Hi, I'm Mandy. If you're looking for tips on pool construction, you've come to the right place. We've just had a new pool installed and I'm full of advice! When I started on our pool I thought it would be an easy build. Boy, was I wrong. I didn't know anything about building a pool apart from the fact I wanted one. Luckily, our construction company set me straight. They helped me work out how big the pool could be and they showed me which shape would suit our yard space. They sorted out permits and even gave me advice on fencing. To find out what I learned, read through my blog. Hope it helps!
If you have a significant paving project ahead, you may have decided to use asphalt for your preferred material as you feel that this is going to be the best solution for the long-term. However, did you know that there are a number of different types of asphalt and that you may need to choose carefully based on cost factors and the amount of traffic that you expect?
The most commonly known type of asphalt is "perpetual pavement." This has a number of different layers and is designed to last as long as possible. The layer on the bottom has a certain amount of flexibility to avoid the development of cracks while the top layer is specially formulated to avoid indentations or the development of ruts. In an area with heavy and constant traffic, maintenance can be performed quite easily and cost-effectively without extensive excavation.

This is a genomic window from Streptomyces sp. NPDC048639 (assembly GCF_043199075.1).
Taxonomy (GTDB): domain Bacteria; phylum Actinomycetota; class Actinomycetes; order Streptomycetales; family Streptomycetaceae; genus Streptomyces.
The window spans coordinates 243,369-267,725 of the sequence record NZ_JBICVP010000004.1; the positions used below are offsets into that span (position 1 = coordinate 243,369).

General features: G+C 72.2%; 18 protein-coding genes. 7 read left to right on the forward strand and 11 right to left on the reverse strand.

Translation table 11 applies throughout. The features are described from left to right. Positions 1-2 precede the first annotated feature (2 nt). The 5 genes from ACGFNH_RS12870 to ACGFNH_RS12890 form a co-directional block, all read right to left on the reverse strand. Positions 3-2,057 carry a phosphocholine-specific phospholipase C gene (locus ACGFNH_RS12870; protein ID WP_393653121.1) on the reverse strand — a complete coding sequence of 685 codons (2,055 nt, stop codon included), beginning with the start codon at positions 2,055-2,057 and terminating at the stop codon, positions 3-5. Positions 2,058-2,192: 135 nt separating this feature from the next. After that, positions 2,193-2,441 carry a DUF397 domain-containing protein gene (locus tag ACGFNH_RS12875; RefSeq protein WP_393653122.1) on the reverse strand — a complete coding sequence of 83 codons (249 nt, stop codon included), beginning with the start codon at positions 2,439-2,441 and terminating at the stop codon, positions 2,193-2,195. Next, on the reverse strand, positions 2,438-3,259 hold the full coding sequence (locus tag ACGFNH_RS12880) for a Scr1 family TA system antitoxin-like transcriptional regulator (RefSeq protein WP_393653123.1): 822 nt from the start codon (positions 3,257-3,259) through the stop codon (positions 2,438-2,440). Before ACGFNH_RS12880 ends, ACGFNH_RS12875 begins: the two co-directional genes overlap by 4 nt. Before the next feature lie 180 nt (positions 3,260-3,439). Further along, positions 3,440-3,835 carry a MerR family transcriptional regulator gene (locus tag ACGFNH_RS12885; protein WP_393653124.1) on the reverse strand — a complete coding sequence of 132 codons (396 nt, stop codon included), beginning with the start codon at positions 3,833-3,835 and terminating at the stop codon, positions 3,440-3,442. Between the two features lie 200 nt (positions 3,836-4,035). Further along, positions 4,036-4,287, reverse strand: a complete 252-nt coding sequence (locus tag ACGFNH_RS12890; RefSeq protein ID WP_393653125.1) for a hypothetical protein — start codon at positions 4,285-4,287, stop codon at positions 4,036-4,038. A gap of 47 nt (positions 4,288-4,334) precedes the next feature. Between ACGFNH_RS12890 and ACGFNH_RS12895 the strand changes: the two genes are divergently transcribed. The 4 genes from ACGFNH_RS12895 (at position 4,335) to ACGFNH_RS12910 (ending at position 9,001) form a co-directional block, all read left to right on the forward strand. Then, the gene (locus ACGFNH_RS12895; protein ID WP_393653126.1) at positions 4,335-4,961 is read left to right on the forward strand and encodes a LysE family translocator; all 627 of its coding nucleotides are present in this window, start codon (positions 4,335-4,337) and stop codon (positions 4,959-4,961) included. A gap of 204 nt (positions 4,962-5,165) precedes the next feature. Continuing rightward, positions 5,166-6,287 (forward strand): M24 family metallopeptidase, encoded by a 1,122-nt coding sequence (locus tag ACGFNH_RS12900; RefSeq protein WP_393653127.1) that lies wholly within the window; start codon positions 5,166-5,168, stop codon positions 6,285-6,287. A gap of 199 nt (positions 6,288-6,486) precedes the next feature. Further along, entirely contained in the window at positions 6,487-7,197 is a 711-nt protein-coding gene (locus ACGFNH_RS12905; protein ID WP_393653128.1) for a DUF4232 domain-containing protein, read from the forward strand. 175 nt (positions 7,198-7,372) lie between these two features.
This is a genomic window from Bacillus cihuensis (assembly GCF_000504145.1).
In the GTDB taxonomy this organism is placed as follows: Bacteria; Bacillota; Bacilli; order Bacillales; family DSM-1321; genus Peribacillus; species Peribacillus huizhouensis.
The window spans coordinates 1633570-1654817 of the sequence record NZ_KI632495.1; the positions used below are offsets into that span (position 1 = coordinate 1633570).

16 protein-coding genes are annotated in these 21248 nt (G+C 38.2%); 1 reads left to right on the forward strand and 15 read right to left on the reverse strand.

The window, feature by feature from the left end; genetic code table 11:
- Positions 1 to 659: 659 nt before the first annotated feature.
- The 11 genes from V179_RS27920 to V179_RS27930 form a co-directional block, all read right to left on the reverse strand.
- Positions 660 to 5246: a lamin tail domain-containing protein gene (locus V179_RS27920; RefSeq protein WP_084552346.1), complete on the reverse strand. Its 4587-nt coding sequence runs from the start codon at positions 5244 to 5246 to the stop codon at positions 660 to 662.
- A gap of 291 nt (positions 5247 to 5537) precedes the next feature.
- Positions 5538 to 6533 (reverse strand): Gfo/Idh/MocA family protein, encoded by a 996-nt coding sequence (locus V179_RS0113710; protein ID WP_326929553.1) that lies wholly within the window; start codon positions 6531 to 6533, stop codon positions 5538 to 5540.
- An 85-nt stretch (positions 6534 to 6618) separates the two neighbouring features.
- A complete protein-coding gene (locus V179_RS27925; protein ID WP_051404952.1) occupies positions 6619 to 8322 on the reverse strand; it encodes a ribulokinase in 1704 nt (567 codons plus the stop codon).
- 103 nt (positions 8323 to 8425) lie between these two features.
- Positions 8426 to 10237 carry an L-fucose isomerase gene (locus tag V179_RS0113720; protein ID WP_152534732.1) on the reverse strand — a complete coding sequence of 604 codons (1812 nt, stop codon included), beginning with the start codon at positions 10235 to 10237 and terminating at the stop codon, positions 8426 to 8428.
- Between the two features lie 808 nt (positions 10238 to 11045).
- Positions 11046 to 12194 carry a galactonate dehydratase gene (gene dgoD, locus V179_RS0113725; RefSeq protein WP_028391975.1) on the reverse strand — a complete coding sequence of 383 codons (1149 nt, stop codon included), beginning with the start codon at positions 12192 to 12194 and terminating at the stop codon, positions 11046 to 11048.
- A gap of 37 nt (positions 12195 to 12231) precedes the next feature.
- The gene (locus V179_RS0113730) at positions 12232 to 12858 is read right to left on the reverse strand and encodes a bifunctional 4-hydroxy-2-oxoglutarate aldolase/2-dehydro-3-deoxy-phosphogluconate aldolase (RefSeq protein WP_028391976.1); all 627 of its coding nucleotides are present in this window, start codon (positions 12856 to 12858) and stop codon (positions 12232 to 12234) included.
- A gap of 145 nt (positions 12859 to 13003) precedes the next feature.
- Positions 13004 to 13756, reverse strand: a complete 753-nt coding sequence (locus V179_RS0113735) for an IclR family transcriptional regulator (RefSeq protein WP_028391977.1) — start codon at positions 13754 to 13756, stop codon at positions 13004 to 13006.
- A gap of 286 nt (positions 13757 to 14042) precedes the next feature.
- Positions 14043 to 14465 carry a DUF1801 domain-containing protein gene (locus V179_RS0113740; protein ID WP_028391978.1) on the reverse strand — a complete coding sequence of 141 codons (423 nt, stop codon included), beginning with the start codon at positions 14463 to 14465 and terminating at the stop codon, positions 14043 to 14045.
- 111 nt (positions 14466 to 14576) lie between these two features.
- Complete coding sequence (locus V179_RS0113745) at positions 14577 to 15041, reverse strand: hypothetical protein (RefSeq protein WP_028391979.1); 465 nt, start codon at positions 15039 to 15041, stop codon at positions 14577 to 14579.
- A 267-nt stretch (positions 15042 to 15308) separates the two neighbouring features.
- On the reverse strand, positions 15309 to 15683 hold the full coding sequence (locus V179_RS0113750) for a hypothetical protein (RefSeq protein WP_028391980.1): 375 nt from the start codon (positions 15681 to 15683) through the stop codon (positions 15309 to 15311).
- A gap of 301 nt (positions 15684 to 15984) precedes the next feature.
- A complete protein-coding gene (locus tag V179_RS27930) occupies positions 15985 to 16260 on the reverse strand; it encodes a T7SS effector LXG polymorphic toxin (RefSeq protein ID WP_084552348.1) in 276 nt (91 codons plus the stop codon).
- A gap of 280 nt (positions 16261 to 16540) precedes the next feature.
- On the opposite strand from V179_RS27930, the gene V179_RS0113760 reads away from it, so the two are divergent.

In areas where the underlying soil is a factor, you may need to consider a mixed type of asphalt. Mixed asphalt can handle not just the soil but also the prevailing weather and still maintain its integrity. On occasion, the local government may require this approach if you are building in an area of ecological sensitivity.
If you don't have any restrictions like this and are simply building a car park, then you may need to use porous asphalt. This is designed to avoid issues following a heavy rainstorm as water can permeate through to the stone bed built between the asphalt and the soil underneath. You will need to employ a specific approach and ensure that the stone bed is built to such a depth that it can deal with the worst kind of storm effectively.
If you are building a road and expect constant, high-speed traffic in close proximity to a residential area, then you may have to install a quiet pavement instead. This type of asphalt is frequently made using a stone matrix or other approach and can help to cut down the amount of noise generated by heavy vehicles when in use.
You may be particularly concerned with the size of your carbon footprint and want to reduce the impact of your work as much as possible. In this case, consider using warm-mix asphalt, which is much easier to deliver and to work with. It can be produced using fewer resources as the working temperature can be significantly reduced, both at the origin and at the work site.
Making Your Choice
Talk with your material supplier to see which type of asphalt is most appropriate for you.Share